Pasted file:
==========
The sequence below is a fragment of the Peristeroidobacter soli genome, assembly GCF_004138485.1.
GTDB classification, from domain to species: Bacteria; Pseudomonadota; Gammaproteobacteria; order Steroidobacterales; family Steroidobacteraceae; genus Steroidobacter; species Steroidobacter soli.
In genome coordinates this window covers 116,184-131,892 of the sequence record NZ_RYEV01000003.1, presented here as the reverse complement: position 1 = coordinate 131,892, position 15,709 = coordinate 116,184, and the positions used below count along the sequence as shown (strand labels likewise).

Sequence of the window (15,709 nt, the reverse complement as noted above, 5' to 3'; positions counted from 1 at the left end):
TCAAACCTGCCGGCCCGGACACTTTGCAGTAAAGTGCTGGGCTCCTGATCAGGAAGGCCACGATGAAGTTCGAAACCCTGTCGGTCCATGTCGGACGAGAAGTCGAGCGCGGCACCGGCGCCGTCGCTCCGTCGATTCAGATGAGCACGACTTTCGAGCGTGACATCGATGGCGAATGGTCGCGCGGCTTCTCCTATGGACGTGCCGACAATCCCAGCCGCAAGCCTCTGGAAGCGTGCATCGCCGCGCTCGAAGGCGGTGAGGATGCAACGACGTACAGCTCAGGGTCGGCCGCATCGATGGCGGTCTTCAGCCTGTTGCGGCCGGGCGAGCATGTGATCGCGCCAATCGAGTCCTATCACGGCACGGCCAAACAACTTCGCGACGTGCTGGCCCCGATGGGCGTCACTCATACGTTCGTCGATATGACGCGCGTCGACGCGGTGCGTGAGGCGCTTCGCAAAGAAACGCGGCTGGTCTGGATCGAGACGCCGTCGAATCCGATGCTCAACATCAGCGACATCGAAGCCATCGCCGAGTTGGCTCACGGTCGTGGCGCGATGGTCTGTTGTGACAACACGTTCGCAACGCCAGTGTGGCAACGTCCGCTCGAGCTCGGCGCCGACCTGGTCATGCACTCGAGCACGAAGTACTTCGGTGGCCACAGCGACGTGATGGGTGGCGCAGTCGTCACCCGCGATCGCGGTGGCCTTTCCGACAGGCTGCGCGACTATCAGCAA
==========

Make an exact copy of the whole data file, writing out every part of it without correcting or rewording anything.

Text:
The sequence below is a fragment of the Peristeroidobacter soli genome, assembly GCF_004138485.1.
GTDB classification, from domain to species: Bacteria; Pseudomonadota; Gammaproteobacteria; order Steroidobacterales; family Steroidobacteraceae; genus Steroidobacter; species Steroidobacter soli.
In genome coordinates this window covers 116,184-131,892 of the sequence record NZ_RYEV01000003.1, presented here as the reverse complement: position 1 = coordinate 131,892, position 15,709 = coordinate 116,184, and the positions used below count along the sequence as shown (strand labels likewise).

Sequence of the window (15,709 nt, the reverse complement as noted above, 5' to 3'; positions counted from 1 at the left end):
TCAAACCTGCCGGCCCGGACACTTTGCAGTAAAGTGCTGGGCTCCTGATCAGGAAGGCCACGATGAAGTTCGAAACCCTGTCGGTCCATGTCGGACGAGAAGTCGAGCGCGGCACCGGCGCCGTCGCTCCGTCGATTCAGATGAGCACGACTTTCGAGCGTGACATCGATGGCGAATGGTCGCGCGGCTTCTCCTATGGACGTGCCGACAATCCCAGCCGCAAGCCTCTGGAAGCGTGCATCGCCGCGCTCGAAGGCGGTGAGGATGCAACGACGTACAGCTCAGGGTCGGCCGCATCGATGGCGGTCTTCAGCCTGTTGCGGCCGGGCGAGCATGTGATCGCGCCAATCGAGTCCTATCACGGCACGGCCAAACAACTTCGCGACGTGCTGGCCCCGATGGGCGTCACTCATACGTTCGTCGATATGACGCGCGTCGACGCGGTGCGTGAGGCGCTTCGCAAAGAAACGCGGCTGGTCTGGATCGAGACGCCGTCGAATCCGATGCTCAACATCAGCGACATCGAAGCCATCGCCGAGTTGGCTCACGGTCGTGGCGCGATGGTCTGTTGTGACAACACGTTCGCAACGCCAGTGTGGCAACGTCCGCTCGAGCTCGGCGCCGACCTGGTCATGCACTCGAGCACGAAGTACTTCGGTGGCCACAGCGACGTGATGGGTGGCGCAGTCGTCACCCGCGATCGCGGTGGCCTTTCCGACAGGCTGCGCGACTATCAGCAA